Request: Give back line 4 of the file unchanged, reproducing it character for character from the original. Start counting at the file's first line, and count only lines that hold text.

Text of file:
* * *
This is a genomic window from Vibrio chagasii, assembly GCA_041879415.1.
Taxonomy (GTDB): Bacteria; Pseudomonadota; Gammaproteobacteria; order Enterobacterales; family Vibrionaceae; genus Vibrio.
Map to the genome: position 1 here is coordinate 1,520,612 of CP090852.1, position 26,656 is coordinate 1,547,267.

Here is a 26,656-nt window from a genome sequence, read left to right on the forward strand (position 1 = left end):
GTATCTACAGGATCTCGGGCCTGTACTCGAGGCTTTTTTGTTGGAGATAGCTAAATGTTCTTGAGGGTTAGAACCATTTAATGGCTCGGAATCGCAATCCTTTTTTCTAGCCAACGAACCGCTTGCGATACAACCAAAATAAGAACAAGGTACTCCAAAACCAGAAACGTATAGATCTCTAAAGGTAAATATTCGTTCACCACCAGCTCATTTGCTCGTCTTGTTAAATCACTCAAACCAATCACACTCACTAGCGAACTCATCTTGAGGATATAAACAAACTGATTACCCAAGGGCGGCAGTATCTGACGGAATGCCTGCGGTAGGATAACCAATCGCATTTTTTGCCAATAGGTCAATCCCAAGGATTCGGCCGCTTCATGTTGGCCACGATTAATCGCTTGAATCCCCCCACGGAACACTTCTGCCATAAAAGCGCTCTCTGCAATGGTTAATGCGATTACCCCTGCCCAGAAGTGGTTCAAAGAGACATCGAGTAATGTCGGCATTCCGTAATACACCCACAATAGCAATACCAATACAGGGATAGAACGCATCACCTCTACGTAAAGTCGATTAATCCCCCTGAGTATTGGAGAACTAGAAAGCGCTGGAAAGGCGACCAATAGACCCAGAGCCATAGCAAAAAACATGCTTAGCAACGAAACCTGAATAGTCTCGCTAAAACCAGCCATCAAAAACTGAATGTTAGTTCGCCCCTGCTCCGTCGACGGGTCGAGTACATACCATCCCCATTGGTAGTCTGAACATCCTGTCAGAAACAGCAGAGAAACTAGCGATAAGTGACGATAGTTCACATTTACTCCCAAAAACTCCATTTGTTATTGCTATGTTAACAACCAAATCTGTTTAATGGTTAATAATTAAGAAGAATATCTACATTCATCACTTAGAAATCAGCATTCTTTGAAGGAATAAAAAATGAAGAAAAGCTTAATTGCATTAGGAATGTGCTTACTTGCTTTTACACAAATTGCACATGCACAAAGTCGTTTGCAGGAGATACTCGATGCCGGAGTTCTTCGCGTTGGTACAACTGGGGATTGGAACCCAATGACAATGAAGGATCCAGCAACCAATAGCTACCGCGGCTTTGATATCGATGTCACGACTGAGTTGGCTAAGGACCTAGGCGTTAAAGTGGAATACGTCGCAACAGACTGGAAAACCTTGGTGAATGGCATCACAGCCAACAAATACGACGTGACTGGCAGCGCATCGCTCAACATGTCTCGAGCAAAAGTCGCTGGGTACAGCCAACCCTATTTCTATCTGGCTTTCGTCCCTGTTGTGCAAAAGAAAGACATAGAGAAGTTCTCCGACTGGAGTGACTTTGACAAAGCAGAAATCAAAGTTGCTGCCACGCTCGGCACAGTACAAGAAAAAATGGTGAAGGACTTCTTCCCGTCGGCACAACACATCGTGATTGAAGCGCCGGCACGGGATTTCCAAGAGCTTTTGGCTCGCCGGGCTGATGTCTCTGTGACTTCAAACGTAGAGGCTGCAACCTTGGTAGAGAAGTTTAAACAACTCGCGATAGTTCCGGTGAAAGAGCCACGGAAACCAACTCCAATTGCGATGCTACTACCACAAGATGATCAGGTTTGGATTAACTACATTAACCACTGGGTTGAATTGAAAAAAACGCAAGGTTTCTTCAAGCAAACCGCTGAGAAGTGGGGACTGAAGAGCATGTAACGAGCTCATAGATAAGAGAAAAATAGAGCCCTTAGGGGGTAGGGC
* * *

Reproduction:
Here is a 26,656-nt window from a genome sequence, read left to right on the forward strand (position 1 = left end):